By Tessa Xie, Senior Data Scientist at Cruise

Photo by bruce mars on Unsplash.

When I first made the transition from finance to data science, I felt like I was on the top of the world — I got a job in my dream field, my career track is set, I will just keep my head down and work hard, what could go wrong? Well, there were a couple of things… For the following year as a data scientist, there were several mistakes that I’m glad I caught myself making early in my career. This way, I had time to reflect and course-correct before it was too late. After a while, I realized that these mistakes are quite common. In fact, I have observed a lot of DS around me still making these mistakes, unaware that they can hurt their data career in the long run.

If my 5 Lessons McKinsey Taught Me That Will Make You a Better Data Scientist were what I learned from the best, the lessons in this article are those that I learned the hard way, and I hope I can help you avoid making the same mistakes.

Mistake 1: Seeing yourself as a foot soldier instead of a thought partner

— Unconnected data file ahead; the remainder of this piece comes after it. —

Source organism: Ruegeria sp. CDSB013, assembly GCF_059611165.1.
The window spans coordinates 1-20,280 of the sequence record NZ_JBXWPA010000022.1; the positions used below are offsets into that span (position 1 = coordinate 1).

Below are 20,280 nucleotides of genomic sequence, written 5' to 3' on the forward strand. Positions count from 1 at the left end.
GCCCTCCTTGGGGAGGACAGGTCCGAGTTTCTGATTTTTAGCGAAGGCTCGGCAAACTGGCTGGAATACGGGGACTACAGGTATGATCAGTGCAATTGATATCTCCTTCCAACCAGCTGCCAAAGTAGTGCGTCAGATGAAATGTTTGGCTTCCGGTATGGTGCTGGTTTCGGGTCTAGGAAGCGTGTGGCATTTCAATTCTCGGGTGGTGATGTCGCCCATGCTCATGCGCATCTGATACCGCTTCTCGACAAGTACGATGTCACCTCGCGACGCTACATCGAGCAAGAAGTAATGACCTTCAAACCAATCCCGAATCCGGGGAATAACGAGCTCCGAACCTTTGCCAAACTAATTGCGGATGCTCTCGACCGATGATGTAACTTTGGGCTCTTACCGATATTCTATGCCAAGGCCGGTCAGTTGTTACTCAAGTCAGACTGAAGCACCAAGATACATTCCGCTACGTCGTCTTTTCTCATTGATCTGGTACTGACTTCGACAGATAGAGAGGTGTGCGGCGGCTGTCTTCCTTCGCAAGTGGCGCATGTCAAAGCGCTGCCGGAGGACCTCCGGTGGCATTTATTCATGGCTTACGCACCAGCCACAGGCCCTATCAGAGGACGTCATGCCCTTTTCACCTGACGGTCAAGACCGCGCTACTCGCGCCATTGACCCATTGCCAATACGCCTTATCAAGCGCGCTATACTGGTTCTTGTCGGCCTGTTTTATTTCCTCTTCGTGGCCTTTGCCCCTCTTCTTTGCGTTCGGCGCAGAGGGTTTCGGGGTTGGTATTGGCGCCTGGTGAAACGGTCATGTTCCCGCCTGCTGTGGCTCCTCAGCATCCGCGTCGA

Growing up, we have always been evaluated based on how well we can follow the rules and orders, especially in school. You will be the top student if you follow the textbook and practice exams and just put in the hard work. A lot of people seem to carry this “foot soldier” mindset into their working environment. In my opinion, this is the exact mindset that’s hindering a lot of data scientists from maximizing their impact and standing out from their peers. I have observed a lot of DS, especially junior ones, think they have nothing to contribute to the decision-making process and would rather retreat to the background and passively implement decisions made for them. This kicks off a vicious cycle — the less you contribute to those discussions, the less likely stakeholders will involve you in future meetings, and the less opportunity you will get to contribute in the future.

Let me give you a concrete example of the difference between a foot soldier and a thought partner in the case of model development. In the data collection and feature brainstorming meetings, the old me used to passively take notes on stakeholders’ suggestions so I can implement them “perfectly” later on. When someone proposed a feature that I knew we didn’t have data for, I would not say anything based on the assumption that they are more senior and they must know something that I overlooked. But…

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